For the past few weeks there have been reports that Dell has been in talks with Silver Lake Partners, a private equity firm, to buy out the public shareholders. It has been reported that the buyout would be $13 to $14 per share. CNBC broke the Microsoft news this morning.
The big question has been about who would be able to actually manage such a buyout. Silver Lake has been shopping around to banks, pension funds and others, but this is the first report of an actual investor coming forward.
But why is Microsoft interested? It may come down to its play in the hardware market with the Microsoft Surface, and, as the Wall Street Journal reported today, Microsoft’s Steve Ballmer says they need a diverse group of companies making personal computers that are powered by Microsoft software.
My question is about the success Dell is having in making the transition to becoming an enterprise solutions company. With being a public company comes the pressure of needing to satisfy shareholders. That means milking the cash as much as possible from the traditional business groups. New efforts, like around developing a cloud strategy, become less important even though critical to the future of the company.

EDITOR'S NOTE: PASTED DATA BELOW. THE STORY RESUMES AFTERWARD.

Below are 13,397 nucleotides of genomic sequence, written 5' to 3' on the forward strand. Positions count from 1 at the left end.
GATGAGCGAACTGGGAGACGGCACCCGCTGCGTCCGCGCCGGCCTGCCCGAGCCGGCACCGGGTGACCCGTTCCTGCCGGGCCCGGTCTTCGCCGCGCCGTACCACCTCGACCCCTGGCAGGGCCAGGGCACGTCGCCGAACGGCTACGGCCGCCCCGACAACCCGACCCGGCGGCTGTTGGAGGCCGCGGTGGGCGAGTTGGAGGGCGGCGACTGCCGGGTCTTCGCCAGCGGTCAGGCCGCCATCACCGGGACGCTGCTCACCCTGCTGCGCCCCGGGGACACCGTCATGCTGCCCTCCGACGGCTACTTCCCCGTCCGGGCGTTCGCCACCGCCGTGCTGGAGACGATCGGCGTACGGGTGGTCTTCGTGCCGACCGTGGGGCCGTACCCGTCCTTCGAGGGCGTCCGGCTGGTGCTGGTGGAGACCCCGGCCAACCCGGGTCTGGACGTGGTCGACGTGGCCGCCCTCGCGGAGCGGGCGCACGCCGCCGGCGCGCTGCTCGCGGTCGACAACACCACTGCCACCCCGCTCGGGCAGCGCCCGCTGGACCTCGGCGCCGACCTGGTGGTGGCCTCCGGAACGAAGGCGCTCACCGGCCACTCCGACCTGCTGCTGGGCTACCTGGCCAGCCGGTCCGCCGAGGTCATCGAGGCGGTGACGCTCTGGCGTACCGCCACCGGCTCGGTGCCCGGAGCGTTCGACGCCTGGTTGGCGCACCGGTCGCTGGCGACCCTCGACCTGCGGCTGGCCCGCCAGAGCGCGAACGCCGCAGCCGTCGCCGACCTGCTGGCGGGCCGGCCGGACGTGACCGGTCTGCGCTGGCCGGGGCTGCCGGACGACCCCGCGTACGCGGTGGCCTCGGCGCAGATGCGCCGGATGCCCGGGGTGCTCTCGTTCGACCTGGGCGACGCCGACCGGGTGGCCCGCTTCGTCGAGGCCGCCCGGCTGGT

Going private would mean that Dell could focus its attention where it believes it has the most potential for growth. That could give its enterprise strategy more strength.
On the flip side, these buyouts can be brutal, often seeing the company stripped down and then built back up.
Inevitably, you have to ask about Michael Dell and whether he will stay with the company. I am not so sure. He seemed to enjoy having President Bill Clinton on stage at Dell World. Perhaps his future is in politics. The idea does not seem so far fetched, really.